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NEW YORK — Never mind all those questions about who will win the election: The more pressing concern for many viewers is whether Tina Fey will return to play Sarah Palin on “Saturday Night Live.”
The guest appearance by the show’s former cast member and head writer was by all accounts a virtuoso impersonation and a viral hit. But Fey stars in NBC’s weekly primetime comedy “30 Rock,” and it’s unclear whether she’ll moonlight on “SNL” to skewer the Republican vice presidential candidate, to whom she bears a much-remarked-upon resemblance.
Fey — and the will-she-or-won’t-she suspense that preceded her appearance — helped make NBC’s “Saturday Night Live” a ratings smash in its season kickoff (which was hosted by Olympic gold medalist Michael Phelps).
Then the 5 1/2-minute segment pairing Fey with cast member Amy Poehler (as Hillary Clinton) has also become a global Internet sensation.
The voters, um, viewers seemed to have spoken. In preliminary numbers measuring the nation’s major cities, “SNL’s” 34th season premiere logged a 7.4 rating and 18% share of audience — the largest viewership for a “SNL” season debut since 2001, and up 64% from last year’s opener, according to Nielsen Media Research.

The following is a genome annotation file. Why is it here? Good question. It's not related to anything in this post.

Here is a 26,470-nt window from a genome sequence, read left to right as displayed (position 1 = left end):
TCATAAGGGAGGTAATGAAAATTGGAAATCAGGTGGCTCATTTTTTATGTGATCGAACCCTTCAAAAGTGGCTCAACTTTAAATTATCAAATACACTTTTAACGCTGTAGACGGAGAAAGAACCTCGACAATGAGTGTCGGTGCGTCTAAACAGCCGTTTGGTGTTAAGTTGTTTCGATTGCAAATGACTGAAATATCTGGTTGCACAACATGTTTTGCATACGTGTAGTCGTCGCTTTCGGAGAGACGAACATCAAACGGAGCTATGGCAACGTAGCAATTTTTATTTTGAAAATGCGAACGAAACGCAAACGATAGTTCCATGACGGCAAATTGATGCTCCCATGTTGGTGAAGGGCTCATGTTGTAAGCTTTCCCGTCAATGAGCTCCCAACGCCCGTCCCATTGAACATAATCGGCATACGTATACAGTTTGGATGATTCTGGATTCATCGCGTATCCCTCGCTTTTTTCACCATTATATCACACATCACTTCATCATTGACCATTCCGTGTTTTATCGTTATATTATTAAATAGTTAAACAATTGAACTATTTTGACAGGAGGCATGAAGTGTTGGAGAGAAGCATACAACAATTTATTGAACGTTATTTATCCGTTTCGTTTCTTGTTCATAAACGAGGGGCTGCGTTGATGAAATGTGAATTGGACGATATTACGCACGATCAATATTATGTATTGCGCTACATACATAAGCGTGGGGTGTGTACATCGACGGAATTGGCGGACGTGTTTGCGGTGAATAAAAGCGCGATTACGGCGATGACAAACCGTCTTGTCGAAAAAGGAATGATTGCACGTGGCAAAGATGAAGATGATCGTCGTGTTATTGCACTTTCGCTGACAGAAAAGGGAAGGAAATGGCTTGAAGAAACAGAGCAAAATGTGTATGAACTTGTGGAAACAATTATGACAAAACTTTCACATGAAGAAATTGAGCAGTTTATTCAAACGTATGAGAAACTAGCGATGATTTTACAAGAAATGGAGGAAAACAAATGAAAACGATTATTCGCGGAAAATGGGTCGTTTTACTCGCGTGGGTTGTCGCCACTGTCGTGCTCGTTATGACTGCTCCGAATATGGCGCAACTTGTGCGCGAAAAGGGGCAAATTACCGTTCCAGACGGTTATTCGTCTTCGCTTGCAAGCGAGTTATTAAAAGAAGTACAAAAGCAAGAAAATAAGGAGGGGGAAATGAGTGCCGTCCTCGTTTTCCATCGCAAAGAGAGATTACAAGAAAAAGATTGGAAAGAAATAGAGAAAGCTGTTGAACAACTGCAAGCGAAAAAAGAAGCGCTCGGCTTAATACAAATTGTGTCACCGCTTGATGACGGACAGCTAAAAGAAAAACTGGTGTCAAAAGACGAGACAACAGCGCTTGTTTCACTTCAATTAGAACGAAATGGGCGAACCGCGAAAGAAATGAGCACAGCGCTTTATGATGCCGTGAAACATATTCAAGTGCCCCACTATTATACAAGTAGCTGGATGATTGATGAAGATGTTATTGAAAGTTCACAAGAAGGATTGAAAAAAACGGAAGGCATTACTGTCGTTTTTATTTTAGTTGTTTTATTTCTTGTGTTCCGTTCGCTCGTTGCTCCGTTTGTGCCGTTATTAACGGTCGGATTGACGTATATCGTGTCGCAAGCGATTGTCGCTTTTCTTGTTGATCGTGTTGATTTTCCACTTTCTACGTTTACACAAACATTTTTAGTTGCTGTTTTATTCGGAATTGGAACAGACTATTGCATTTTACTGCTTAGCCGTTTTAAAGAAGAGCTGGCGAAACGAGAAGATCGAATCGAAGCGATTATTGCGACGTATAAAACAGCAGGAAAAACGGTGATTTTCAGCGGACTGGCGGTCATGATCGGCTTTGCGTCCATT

With the Alaska governor poised to be a prominent part of the political race through Election Day as Sen. John McCain’s running mate, and possibly serving as vice president after that, there’s little doubt she’ll be spoofed again by “SNL,” which historically has had particular relevance in its political parodies.
Will Fey be back in the role?
“We are taking it day-by-day,” said “SNL” spokesman Marc Liepis on Monday.
Could she be back as soon as this Saturday’s show?
“We don’t even have a script written yet,” Liepis replied.
Under any circumstances, it was unlikely Fey would make an encore appearance on this week’s “SNL,” in as much as the New York-based show will air the night before Sunday’s Emmy broadcast, live from Los Angeles. With “30 Rock” having snagged several nominations, including Fey as best comic actress, she is expected to be on hand for the ceremony.
For the long term, “SNL” executive producer Lorne Michaels reportedly has an as-yet-undisclosed “Plan B” and “Plan C” for a Palin impersonator, in lieu of Fey.
In the meantime, as Liepis noted, “She has a day job.”
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